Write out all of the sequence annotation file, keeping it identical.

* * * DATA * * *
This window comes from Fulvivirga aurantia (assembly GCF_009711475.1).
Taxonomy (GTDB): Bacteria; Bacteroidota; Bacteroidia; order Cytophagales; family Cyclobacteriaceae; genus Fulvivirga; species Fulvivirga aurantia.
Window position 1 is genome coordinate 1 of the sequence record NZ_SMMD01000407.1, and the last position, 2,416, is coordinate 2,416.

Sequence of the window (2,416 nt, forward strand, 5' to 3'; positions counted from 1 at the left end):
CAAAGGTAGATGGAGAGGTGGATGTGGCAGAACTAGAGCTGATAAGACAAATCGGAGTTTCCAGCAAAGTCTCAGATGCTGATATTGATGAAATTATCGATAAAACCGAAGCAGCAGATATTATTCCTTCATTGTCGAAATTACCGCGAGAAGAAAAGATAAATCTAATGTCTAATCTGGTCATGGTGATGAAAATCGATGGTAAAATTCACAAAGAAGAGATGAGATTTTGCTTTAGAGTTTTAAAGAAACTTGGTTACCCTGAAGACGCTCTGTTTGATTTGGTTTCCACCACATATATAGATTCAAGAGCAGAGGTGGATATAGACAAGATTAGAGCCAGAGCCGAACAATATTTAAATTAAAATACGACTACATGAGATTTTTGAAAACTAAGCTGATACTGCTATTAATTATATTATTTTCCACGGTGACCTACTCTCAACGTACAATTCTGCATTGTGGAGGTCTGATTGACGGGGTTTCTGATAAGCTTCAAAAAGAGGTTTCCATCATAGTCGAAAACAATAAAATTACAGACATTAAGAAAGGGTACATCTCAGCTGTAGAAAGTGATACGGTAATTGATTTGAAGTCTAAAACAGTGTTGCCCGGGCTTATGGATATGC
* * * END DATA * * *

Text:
This window comes from Fulvivirga aurantia (assembly GCF_009711475.1).
Taxonomy (GTDB): Bacteria; Bacteroidota; Bacteroidia; order Cytophagales; family Cyclobacteriaceae; genus Fulvivirga; species Fulvivirga aurantia.
Window position 1 is genome coordinate 1 of the sequence record NZ_SMMD01000407.1, and the last position, 2,416, is coordinate 2,416.

Sequence of the window (2,416 nt, forward strand, 5' to 3'; positions counted from 1 at the left end):
CAAAGGTAGATGGAGAGGTGGATGTGGCAGAACTAGAGCTGATAAGACAAATCGGAGTTTCCAGCAAAGTCTCAGATGCTGATATTGATGAAATTATCGATAAAACCGAAGCAGCAGATATTATTCCTTCATTGTCGAAATTACCGCGAGAAGAAAAGATAAATCTAATGTCTAATCTGGTCATGGTGATGAAAATCGATGGTAAAATTCACAAAGAAGAGATGAGATTTTGCTTTAGAGTTTTAAAGAAACTTGGTTACCCTGAAGACGCTCTGTTTGATTTGGTTTCCACCACATATATAGATTCAAGAGCAGAGGTGGATATAGACAAGATTAGAGCCAGAGCCGAACAATATTTAAATTAAAATACGACTACATGAGATTTTTGAAAACTAAGCTGATACTGCTATTAATTATATTATTTTCCACGGTGACCTACTCTCAACGTACAATTCTGCATTGTGGAGGTCTGATTGACGGGGTTTCTGATAAGCTTCAAAAAGAGGTTTCCATCATAGTCGAAAACAATAAAATTACAGACATTAAGAAAGGGTACATCTCAGCTGTAGAAAGTGATACGGTAATTGATTTGAAGTCTAAAACAGTGTTGCCCGGGCTTATGGATATGC